By Fareeha Qay­oom

 

T

oday, a funny thing hap­pened. I met an old col­league of mine by chance. He had dropped by at my cur­rent work­place to look up old co-workers and friends and play catch up as he was in town; (he lives and works in Karachi now). He was rem­i­nisc­ing as you tend to do when you meet old friends. My name came up by chance (in a nice con­text!) and one of my newer col­leagues told him, “Guess what! Fareeha is work­ing here too!” So, he decided to look me up as well…you know what sur­prised me? He had appar­ently been prais­ing me behind my back. (Yes, I know, peo­ple tell me all the time, “Fareeha, you are so neg­a­tive!”) I am so used to putting up with con­stant stream of crit­i­cism from peo­ple all around me (friends and fam­ily, bosses and co-workers) that a lit­tle praise caught me off-guard! :D

wheels

Wheels within wheels

I get these lit­tle put-downs all the time, “Fareeha! You are so neg­a­tive” or words that mean the same thing “Fareeha! You have loads of bag­gage!” when­ever I make a real­is­tic obser­va­tion about human nature! “Fareeha! You are so bru­tally hon­est!” when­ever I am being accu­rate and fac­tual, “Fareeha! You have no tact!” when asked for my opin­ion, I give it; “Fareeha! OMG! You can’t do (math)! It’s so easy!” when­ever I am asked to per­form a com­pli­cated math func­tion that is appar­ently so easy that only I can do it who doesn’t under­stand math and the per­son who thinks it’s so easy can’t, “Fareeha! Don’t be so book­ish! Get real!” when­ever I offer advice in favor of doing the right thing! “Fareeha! Why don’t you lose some weight?”, “Fareeha! OMG, do you know there are at least four egg yolks in a lemon tart?” When­ever I am appar­ently enjoy­ing my food and they can’t because they are on a diet, “Fareeha! You are so wrong! You don’t know what you are talk­ing about!” When­ever I am asked for a com­ment based on my expe­ri­ence and knowl­edge and I the poor unfor­tu­nate mug offer it in good faith! On and on it goes…even when friends appar­ently praise me, it sounds more like ver­bal abuse…it’s bet­ter to bite your tongue than open your mouth in such hos­tile envi­ron­ment. It only invites trou­ble. So mostly I keep my mouth shut if I pos­si­bly can help it.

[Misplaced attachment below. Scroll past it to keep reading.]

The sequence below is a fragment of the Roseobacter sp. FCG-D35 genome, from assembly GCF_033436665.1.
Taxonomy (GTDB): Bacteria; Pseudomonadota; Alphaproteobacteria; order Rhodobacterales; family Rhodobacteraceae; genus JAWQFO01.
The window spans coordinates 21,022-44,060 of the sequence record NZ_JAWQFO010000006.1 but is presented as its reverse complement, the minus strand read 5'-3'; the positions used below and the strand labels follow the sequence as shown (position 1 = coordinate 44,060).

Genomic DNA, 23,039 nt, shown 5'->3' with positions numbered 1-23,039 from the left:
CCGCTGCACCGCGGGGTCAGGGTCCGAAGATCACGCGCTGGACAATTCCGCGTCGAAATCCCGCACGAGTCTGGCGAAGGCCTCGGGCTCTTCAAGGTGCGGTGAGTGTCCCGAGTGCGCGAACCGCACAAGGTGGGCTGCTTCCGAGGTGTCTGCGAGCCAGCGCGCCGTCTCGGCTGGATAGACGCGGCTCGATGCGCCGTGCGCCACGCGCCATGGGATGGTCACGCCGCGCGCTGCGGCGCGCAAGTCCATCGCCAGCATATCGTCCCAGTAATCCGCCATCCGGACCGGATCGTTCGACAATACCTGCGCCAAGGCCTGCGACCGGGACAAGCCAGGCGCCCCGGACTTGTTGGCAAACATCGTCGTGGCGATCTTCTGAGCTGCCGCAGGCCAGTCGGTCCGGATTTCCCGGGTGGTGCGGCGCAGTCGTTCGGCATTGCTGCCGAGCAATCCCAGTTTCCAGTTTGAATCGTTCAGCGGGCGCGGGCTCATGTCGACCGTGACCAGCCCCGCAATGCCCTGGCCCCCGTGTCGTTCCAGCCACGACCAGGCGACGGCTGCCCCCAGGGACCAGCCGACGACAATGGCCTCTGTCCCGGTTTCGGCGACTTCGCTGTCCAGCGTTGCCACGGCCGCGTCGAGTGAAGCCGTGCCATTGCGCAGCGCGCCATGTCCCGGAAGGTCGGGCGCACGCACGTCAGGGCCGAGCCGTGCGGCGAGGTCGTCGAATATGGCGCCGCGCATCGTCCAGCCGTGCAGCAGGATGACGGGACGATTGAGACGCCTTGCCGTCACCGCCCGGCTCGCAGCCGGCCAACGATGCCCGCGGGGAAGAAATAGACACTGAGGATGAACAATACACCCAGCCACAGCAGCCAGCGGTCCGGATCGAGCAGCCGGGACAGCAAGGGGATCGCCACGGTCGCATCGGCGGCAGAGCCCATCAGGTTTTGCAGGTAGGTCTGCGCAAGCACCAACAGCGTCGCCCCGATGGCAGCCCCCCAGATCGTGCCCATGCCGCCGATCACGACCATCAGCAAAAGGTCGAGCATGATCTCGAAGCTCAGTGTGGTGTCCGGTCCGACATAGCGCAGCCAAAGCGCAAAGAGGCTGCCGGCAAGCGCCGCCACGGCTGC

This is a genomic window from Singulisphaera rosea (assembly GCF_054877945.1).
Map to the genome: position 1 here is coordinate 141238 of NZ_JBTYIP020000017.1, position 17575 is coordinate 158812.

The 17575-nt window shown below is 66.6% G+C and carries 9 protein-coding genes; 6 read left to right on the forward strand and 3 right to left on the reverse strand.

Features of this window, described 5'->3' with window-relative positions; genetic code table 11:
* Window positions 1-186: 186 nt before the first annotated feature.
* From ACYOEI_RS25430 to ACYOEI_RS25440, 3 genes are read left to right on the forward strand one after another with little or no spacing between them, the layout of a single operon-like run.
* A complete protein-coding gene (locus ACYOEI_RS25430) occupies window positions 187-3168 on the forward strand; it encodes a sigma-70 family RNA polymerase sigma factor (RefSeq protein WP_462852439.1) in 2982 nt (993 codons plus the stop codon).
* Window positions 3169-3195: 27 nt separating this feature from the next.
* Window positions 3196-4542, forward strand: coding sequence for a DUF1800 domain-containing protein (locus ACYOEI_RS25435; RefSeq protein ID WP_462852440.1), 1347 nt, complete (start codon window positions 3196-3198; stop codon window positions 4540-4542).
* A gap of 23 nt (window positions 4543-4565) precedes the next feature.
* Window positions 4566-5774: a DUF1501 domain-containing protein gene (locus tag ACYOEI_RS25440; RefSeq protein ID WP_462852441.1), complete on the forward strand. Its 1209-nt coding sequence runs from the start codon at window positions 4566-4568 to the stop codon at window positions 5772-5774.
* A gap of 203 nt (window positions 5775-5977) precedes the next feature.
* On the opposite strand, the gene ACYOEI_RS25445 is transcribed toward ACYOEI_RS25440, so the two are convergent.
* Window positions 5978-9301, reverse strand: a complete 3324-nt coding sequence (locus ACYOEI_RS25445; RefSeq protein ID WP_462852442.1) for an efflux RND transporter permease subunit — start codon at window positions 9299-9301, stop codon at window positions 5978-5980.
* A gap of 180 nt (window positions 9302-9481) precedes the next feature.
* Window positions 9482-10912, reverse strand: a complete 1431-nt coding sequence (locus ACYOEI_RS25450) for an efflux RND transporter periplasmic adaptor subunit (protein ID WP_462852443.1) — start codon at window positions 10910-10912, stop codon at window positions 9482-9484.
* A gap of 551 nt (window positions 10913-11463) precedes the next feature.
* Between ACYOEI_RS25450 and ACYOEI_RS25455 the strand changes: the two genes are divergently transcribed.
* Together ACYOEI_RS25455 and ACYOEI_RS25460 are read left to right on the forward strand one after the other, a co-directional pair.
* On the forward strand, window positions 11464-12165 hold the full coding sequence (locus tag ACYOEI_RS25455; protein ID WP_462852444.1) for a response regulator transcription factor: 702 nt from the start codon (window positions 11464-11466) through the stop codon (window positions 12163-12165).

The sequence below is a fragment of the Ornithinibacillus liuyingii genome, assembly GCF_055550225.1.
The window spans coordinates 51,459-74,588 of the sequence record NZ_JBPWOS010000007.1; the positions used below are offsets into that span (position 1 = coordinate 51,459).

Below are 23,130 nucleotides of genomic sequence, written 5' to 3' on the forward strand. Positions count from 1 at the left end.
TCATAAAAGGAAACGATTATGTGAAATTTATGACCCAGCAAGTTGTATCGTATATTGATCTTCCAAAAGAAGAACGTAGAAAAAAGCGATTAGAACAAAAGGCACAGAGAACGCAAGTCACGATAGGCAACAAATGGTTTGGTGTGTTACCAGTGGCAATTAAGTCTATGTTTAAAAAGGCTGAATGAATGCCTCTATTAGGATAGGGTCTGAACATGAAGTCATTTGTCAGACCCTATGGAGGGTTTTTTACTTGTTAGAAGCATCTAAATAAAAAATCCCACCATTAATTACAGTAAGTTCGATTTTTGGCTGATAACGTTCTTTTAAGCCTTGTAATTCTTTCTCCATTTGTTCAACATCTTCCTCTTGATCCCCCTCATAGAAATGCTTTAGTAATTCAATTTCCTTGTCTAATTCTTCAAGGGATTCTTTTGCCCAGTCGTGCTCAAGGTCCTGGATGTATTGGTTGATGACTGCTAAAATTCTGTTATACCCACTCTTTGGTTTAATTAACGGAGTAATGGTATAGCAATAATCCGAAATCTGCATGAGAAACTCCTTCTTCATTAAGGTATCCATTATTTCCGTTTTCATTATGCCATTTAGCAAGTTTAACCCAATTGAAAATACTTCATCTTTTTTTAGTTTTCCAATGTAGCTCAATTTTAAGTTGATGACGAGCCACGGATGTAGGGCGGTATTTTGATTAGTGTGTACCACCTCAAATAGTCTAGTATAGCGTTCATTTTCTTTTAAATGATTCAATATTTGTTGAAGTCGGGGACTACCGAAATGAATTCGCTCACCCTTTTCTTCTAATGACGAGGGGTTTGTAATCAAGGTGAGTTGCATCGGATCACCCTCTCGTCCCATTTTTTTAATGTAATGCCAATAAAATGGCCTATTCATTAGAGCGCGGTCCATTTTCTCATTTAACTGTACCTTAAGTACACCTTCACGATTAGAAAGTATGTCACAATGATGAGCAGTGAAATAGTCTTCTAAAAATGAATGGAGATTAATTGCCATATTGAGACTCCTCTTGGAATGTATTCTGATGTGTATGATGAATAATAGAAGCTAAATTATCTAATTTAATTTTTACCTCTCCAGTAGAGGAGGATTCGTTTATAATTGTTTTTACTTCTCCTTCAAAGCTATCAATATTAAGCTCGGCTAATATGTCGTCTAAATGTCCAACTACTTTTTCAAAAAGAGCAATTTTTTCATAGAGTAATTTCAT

Even blog­ging invites ver­bal abuse. Today, I was told in pass­ing, “blog­ging is so easy, cre­ate a web­site and start writ­ing –there are so many blog­gers out there now!” For a minute there I didn’t know how to take this com­ment, because the per­son who made it knows that I blog, besides, the com­ment was totally unre­lated to the sub­ject under dis­cus­sion! :D (Yes, prob­a­bly you want to join the band­wagon too and say, “Fareeha! You are so para­noid!”).

 

Peo­ple who like to crit­i­cize you tell you, it’s for your own good. You should be able to take a lit­tle con­struc­tive crit­i­cism. That’s how you grow. The funny thing is, the so-called advice never empow­ers you – it dimin­ishes you. The crit­i­cism in any case is sup­posed to put you in your place, what­ever, that is, in the abusers mind. It’s never about you, it’s about them.  As Steven Stosny says in his blog post titled Anger in the age of enti­tle­ment, “Neg­a­tive labels in the form of nouns, adjec­tives, or crit­i­cism, like all forms of abuse, are more auto­bi­o­graph­i­cal than descrip­tive — they tell you more about the peo­ple who use them than those they are meant to describe. They tell you whom to avoid if you want a coop­er­a­tive work­place or if you long for love with­out hurt.”

 

Me, I don’t take crit­i­cism per­son­ally or indeed seri­ously. If I did, I would have no self-confidence and be a men­tal wreck in no time flat. ■

 

 

 


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Crit­i­cism – a sub­tle form of abuse, 10.0 out of 10 based on 1 rat­ing